by Shirley Lorraine
Viva La Femmes en Révolution!
Santa Paula Theater Center opens its new season of thought-provoking staging with The Revolutionists by Lauren Gunderson. Now hailed as the current most produced living playwright, Gunderson’s writings have garnered many awards. SPTC’s season offerings all fall under the heading of “that’s what she said” featuring works by outstanding female playwrights.
The Revolutionists is a generous mix of philosophy, history, equality entreaty and fantasy. The rapid-fire dialogue and energy of the characters, in addition to following the multi-layered action, kept me intensely focused. And sometimes confused.
Set during the French Revolution of 1793-1794, the play centers around activist and feminist playwright Olympe De Gouges. She is working on what she hopes is a definitive statement of feminist rights and encounters writers’ block.
As she struggles with her creativity, she is joined by several other women who each desire that De Gouges write something to secure their specific standing in history. Each wants to be remembered in a positive light for their accomplishments.
De Gouges is visited by Marianne Angelle, a Caribbean rebel/activist/spy who is fighting to end slavery. Angelle, a composite character, voices concerns for her people, mounting logical arguments and desiring the writer devise a pamphlet for her cause.
They are interrupted by Charlotte Corday, famous for murdering French political leader Jean-Paul Marat, an act that she considers she is doing “for the women of France.” She wishes a strong final statement written for her as she stands at the guillotine.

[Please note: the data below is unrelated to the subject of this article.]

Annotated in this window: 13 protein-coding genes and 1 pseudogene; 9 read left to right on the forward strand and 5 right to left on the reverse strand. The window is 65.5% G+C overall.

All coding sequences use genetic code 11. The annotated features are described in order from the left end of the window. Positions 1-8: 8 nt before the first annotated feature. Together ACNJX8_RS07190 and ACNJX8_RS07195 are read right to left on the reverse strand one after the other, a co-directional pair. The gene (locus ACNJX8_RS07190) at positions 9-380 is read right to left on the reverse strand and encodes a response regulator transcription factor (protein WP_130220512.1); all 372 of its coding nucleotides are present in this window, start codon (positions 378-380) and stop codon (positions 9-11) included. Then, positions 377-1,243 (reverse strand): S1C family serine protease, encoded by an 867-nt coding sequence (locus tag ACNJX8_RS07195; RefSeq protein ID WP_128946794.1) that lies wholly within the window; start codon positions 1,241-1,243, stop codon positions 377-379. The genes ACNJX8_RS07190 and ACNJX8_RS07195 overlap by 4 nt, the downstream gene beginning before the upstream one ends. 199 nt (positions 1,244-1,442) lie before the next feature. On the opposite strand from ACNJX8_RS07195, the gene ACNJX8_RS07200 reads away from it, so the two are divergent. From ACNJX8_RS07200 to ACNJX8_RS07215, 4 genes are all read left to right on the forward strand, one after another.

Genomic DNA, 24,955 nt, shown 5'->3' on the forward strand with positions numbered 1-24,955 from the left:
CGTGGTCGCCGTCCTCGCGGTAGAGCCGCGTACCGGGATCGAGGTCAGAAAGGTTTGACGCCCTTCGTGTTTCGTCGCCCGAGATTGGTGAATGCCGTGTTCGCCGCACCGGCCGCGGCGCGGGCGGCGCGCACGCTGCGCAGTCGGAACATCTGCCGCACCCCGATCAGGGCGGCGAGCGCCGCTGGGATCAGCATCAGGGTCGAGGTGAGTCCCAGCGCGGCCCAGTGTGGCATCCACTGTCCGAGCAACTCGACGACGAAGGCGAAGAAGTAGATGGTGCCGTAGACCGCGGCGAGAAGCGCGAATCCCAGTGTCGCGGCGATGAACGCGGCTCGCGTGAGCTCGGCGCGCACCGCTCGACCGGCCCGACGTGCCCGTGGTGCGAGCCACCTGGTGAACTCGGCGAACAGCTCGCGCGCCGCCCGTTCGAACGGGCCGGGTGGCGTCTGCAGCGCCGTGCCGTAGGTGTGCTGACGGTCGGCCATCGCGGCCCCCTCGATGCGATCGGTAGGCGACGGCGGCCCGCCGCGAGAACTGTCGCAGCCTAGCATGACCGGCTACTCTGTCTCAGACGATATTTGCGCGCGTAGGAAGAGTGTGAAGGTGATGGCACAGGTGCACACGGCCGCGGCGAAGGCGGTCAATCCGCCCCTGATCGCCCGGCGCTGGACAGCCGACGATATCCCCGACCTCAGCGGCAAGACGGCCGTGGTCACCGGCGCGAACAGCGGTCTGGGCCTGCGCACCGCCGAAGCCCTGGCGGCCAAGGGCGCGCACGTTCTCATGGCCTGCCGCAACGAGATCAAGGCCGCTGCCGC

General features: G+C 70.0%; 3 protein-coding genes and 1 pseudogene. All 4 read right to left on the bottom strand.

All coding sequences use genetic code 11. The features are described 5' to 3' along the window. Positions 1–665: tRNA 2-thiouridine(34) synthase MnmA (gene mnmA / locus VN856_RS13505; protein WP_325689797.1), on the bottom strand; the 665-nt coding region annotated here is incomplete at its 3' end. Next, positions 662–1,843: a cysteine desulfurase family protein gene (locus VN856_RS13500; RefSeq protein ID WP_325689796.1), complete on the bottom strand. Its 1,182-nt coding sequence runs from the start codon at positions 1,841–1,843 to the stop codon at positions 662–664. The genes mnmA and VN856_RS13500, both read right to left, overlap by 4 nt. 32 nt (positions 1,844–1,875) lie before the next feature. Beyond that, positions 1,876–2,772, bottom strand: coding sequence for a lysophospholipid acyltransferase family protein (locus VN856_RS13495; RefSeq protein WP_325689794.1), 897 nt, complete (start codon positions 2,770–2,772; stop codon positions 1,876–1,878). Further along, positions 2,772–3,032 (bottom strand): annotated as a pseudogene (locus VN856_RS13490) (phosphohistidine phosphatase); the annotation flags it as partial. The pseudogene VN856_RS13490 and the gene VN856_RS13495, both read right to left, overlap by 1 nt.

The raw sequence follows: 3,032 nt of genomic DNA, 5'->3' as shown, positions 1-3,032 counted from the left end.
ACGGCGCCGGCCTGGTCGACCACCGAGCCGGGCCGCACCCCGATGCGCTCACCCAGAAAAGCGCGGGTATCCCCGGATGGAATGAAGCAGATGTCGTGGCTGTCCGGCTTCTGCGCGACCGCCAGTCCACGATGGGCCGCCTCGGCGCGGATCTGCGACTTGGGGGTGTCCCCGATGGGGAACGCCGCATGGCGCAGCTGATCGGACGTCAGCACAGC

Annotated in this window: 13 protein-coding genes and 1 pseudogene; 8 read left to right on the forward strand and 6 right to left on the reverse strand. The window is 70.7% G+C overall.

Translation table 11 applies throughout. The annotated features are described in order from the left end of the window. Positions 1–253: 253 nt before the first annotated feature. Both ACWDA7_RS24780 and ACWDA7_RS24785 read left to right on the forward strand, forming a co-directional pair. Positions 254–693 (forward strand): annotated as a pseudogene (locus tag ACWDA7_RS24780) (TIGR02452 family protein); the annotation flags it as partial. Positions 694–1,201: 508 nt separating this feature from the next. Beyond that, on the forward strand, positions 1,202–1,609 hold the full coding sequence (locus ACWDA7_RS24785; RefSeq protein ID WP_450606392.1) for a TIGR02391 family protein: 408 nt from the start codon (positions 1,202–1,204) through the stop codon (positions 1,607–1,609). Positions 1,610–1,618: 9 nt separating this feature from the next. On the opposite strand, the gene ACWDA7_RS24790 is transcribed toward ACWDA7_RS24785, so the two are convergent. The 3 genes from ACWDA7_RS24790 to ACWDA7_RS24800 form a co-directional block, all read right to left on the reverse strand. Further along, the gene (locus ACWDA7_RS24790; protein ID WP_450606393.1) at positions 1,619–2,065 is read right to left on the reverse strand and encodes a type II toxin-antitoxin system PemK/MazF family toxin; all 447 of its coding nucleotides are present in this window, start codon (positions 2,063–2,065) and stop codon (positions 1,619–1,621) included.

Joining them then is deposed Queen Marie Antoinette, portrayed in history in an indelicate light. She, recognizing that her historical legacy will be skewed, would like the writer to highlight her positive contributions before she, too, is beheaded.
De Gouges works hard to accommodate each, all the while expounding her own statements about the importance of theater and its influences. She is fierce in her appeals for women’s rights and is heartily booed at the National Convention for her convictions.
Each character is so different they are fascinating to watch as an ensemble. Sarah Broughton takes on the central role of Olympe De Gouges with panache. At times overly theatrical and pontificating, she maintains the focal point throughout.
Juliana Acosta plays Marianne. Her character appears the most level-headed of the four, stating her desires with purpose and logic. She presents an air of competent calm, giving a nice contrast to the flighty characterization of Marie Antoinette by Aileen-Marie Scott. Scott is resplendent in beautiful wig and gown, obviously having a ball with her outrageous depiction. She is a delight to watch.
The single-minded Charlotte Corday is embodied by Rosie Gordon, who gives a highly focused and chilling performance.
The actors are all outstanding. The piece itself is highly relevant at its core to today’s society (history does tend to repeat itself), recognizing the underplaying of women’s roles throughout history and the continual struggle for equality.
Direction by Jessi May Stevenson conveys the similarities in the characters’ challenges, while amplifying their differences.
This is a complex piece that bears introspection and scrutiny.
The Revolutionists plays Fridays and Saturdays at 8 p.m., Sundays at 2:30 p.m. through March 15. Santa Paula Theater Center, 125 S. Seventh Street, Santa Paula. Tickets available at www.santapaulatheatercenter.org, email@example.com or 805-525-4645.